globalful

what we am are

on exposure

I was speaking with Andrew the other day about the transition from in-house to agency and how that adjustment takes place after a number of years at the former. because a number of years at the former has a particular pace and a particular comfort in the ownership and management of the design you do and the thinking you think and the constraints you know and the collaboration you undertake and the scrutiny under which you find yourself and the measurement of success that you might be subjected to which is likely measured over a period not much less than a decent-sized freelance contract against a set of goals and objectives mapped out over a period not much less the bronze age.

if you have spent a meaningful amount of time as a resident designer on the client side, either as a larger team, or, worse still, as the design team of one, you’ve likely woken up at your desk one day and realised you can probably go back to sleep for a while and nobody will notice until the end of the quarter. a massive generalisation of course, and more likely just an accurate description of my 14 years in-house, but the point is that the pace and scrutiny is different. and it can be a safe place. and you can get away with it. and you can sometimes disappear completely.

once you make the change, however, you can suddenly find yourself very exposed. I thought it was perfectly acceptable to take 6 months to design a faceted navigation system for a line of hardware. and, you know, it kind of was. but as soon as you get started on your first proper design project agency side, you are immediately aware that there is something different. people want to know what you’re doing all the time. they want to know why. they want you to explain to them the things they don’t understand and tell you why those things you suddenly can’t articulate aren’t actually that good anyway. they want to question everything you do. and, by the way, that 6 months? that’s actually 6 days here. if there’s one thing that really hits home in your first 3 months of transition, it’s the change in pace. and it’s not that the change in pace is a bad thing. it’s just that it feels like you don’t have enough time to think. which means you don’t have enough time to design. which is stressful and surprising and difficult and awkward. because you might not actually be able to do it. you might fail. and everyone will be able to say they told you so. and you’ll be exposed.

if I’m honest, it took about a year to get used to the change in pace, which I’m sure will be validated by the account teams who’s budget I used to work that out. I’m pretty efficient now. and that doesn’t mean I’m by any means a worse designer for being a more efficient designer. it just means I’m a bit quicker. if anything, I believe it makes me a better designer, since I’ve worked on the skill that is understanding and articulating the very thing in a given design challenge that is where the opportunity lies. and I can do that very quickly. and I can do it for multiple design challenges. and I can move from studio to studio, whiteboard to whiteboard, desk to desk, and I can point to the thing that matters. it’s an acquired skill. it takes time to learn. but the efficiency in the clarity is what facilitates pace.

the less tangible form of exposure comes when you are suddenly placed under an intense level of interrogation regarding the very thing that you think makes you a designer in the first place. your design thinking. or whatever you want to call it. that process you go through when you think about stuff. and write down words. and draw boxes. or abstract categorisations of emotions. maybe you use different colour pens. maybe you cut bits of paper out and rearrange them in a way that you think is the responsive version of the jean genie. whatever you do to evolve insight into articulation. evidence to ideas. you know, DOING DESIGN THINGS. for that is the place where you’ve likely never really had to justify yourself to other people who might actually be designers too who might even be better designers who might even be honest designers who might actually tell you what they think. because when design is money, clarity is currency. you really need to be able to explain yourself. be under no illusion, when you work for an agency, your constraint is time. but your reputation is all about quality. so quality is, and should be, ruthlessly monitored, evaluated, and understood. and that’s why the integrity of design and design thinking is the first thing that you will get caught out on. well, apart from the pace thing. but it’s not personal. even though that’s what it feels like the first few times someone like me sits down with you, looks at your designs and pulls that horrible squinty patronising-but-really-caring face that tells you there’s something not quite right. but I do that because, actually, there’s something not quite right. I’ve exposed you. how you then deal with that is that up to you. if you’re anything like me, you’ll probably print out pictures of me and stick them to your bedroom door whereupon you’ll spend a full 3 nights throwing manically sharpened pencils at them sobbing in your underpants slowly mouthing “I can design. I’m a good designer. I can design. I’m a good designer. I can design. I’m a good designer” over and over and over until you’re all cried out and you collapse on the floor onto a pile of ripped up creative reviews as the queen is dead plays on repeat over the wail of sirens and the incessant banging on the door.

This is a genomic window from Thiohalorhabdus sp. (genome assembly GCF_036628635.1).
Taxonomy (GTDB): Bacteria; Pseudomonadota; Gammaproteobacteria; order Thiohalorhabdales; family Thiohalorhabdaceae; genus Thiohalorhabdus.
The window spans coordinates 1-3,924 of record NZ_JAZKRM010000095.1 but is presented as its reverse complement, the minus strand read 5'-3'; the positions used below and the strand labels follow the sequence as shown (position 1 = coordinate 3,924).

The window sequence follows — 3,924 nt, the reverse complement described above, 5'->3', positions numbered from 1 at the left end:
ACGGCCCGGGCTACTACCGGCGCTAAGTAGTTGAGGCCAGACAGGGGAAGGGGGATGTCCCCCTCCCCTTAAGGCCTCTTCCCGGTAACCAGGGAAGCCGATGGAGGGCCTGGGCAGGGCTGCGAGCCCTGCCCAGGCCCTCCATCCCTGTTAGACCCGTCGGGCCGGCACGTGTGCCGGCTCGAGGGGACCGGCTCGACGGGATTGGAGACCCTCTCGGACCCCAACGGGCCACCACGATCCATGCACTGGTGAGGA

you get over it. it’s all part of the transition. welcome to the real world.

listening post: biffy clyro – 57

agile user experience design

if you’re subscribed to about 27 job searches like I am and are very specific about the nature of your search parameters, say, ooh, I don’t know, ‘user experience Norwich 100+ miles’, even though you end up with a list of java developers and IT managers in Stevenage, then you’ve undoubtedly seen a proliferation of job specifications that on the surface look like exactly the kind of thing that matches your skillset and you’re just about ready to call up that recruitment consultant who likes using capital letters and concatenations of job titles repeated every other word throughout the advert, when you see, near the end of the page, the ‘Agile’ word. as in, ‘must have experience of working in an Agile environment’. or ‘Agile experience required’. or ‘we follow an Agile development methodology’. or ‘Agile Agile Agile Agile Agile Agile‘. or something like that.